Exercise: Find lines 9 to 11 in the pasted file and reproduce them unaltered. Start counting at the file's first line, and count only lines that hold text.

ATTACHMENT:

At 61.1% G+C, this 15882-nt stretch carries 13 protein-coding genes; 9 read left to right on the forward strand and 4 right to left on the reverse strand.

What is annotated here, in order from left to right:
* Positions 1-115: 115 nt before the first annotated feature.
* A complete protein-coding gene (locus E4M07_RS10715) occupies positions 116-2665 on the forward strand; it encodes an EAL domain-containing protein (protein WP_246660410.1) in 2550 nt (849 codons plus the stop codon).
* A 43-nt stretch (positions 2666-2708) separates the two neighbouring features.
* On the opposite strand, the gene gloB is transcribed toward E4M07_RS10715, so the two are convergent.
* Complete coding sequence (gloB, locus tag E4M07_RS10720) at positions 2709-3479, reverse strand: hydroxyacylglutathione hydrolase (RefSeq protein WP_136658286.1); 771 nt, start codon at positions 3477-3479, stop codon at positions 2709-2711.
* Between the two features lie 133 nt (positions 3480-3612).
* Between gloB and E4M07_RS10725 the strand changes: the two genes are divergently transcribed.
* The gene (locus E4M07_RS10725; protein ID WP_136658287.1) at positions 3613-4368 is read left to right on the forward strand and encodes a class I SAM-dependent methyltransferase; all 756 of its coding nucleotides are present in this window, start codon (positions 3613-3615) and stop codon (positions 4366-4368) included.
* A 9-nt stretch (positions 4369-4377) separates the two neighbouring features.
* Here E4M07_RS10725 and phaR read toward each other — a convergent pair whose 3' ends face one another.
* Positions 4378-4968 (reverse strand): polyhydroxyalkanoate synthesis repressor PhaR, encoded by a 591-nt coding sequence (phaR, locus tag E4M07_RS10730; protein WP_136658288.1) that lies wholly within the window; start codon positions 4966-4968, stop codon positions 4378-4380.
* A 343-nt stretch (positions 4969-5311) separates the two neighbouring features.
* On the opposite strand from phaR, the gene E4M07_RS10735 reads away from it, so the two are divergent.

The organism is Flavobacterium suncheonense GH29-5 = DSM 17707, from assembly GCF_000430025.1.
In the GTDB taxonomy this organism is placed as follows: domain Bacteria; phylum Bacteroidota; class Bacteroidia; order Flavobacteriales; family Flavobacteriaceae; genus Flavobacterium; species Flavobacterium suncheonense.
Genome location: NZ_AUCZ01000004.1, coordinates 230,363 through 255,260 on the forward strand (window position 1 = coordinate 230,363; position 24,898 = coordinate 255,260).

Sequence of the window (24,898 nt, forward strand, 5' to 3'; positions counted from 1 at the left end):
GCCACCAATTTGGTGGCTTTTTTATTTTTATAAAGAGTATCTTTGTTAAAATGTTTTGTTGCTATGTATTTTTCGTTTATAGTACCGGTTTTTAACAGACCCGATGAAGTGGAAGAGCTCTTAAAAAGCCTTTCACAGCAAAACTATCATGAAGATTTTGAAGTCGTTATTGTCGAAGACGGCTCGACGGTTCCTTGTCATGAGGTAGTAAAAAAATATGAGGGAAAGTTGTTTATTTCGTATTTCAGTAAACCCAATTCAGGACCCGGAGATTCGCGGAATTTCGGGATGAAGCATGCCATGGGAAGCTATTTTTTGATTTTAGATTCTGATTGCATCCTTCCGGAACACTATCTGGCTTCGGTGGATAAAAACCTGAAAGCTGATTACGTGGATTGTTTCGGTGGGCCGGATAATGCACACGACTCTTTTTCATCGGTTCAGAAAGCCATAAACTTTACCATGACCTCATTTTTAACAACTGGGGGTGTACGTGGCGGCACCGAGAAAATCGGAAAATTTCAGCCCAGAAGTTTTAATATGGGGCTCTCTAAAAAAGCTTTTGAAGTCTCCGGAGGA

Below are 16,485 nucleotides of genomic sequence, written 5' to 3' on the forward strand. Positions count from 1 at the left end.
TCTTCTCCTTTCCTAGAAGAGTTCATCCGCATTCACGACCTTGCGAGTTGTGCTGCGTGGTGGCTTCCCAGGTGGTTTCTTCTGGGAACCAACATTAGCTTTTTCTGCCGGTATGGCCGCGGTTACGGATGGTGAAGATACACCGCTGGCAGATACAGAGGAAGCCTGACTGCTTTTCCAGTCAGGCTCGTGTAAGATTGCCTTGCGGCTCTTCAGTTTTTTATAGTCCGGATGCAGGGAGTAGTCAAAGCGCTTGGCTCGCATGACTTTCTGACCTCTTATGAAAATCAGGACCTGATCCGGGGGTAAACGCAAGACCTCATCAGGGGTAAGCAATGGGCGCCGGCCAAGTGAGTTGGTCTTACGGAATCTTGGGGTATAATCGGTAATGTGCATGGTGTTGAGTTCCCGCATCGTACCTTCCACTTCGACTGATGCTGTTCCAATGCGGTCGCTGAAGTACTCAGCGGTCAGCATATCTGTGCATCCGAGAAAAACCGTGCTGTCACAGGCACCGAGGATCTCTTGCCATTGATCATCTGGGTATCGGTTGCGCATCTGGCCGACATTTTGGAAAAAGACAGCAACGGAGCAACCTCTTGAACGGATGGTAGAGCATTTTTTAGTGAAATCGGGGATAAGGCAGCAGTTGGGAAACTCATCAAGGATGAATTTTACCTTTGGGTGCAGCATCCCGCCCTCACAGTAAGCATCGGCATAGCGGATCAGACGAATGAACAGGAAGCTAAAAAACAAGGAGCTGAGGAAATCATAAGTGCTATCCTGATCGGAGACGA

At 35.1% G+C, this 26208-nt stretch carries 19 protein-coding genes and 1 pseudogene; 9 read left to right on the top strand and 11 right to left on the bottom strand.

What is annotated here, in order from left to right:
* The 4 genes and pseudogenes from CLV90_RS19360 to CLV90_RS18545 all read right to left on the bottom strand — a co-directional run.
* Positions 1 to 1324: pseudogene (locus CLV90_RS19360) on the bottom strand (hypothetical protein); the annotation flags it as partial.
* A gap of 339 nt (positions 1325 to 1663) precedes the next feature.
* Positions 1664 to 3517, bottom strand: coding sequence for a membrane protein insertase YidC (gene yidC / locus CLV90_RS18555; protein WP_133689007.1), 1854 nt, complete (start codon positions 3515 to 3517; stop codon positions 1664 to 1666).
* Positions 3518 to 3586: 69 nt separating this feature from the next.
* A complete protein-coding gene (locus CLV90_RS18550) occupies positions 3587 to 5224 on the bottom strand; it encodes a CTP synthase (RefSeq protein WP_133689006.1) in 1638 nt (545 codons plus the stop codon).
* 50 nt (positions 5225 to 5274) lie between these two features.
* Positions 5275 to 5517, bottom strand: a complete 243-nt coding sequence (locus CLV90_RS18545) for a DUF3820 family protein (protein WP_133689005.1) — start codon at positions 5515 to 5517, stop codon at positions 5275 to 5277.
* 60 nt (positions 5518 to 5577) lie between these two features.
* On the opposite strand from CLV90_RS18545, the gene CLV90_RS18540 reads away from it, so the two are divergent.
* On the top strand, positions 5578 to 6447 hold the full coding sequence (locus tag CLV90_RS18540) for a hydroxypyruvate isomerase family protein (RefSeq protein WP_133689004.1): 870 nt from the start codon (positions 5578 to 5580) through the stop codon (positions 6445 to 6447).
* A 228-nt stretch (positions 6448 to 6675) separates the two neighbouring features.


* Between gloB and E4M07_RS10725 the strand changes: the two genes are divergently transcribed.
* The gene (locus E4M07_RS10725; protein ID WP_136658287.1) at positions 3613-4368 is read left to right on the forward strand and encodes a class I SAM-dependent methyltransferase; all 756 of its coding nucleotides are present in this window, start codon (positions 3613-3615) and stop codon (positions 4366-4368) included.
* A 9-nt stretch (positions 4369-4377) separates the two neighbouring features.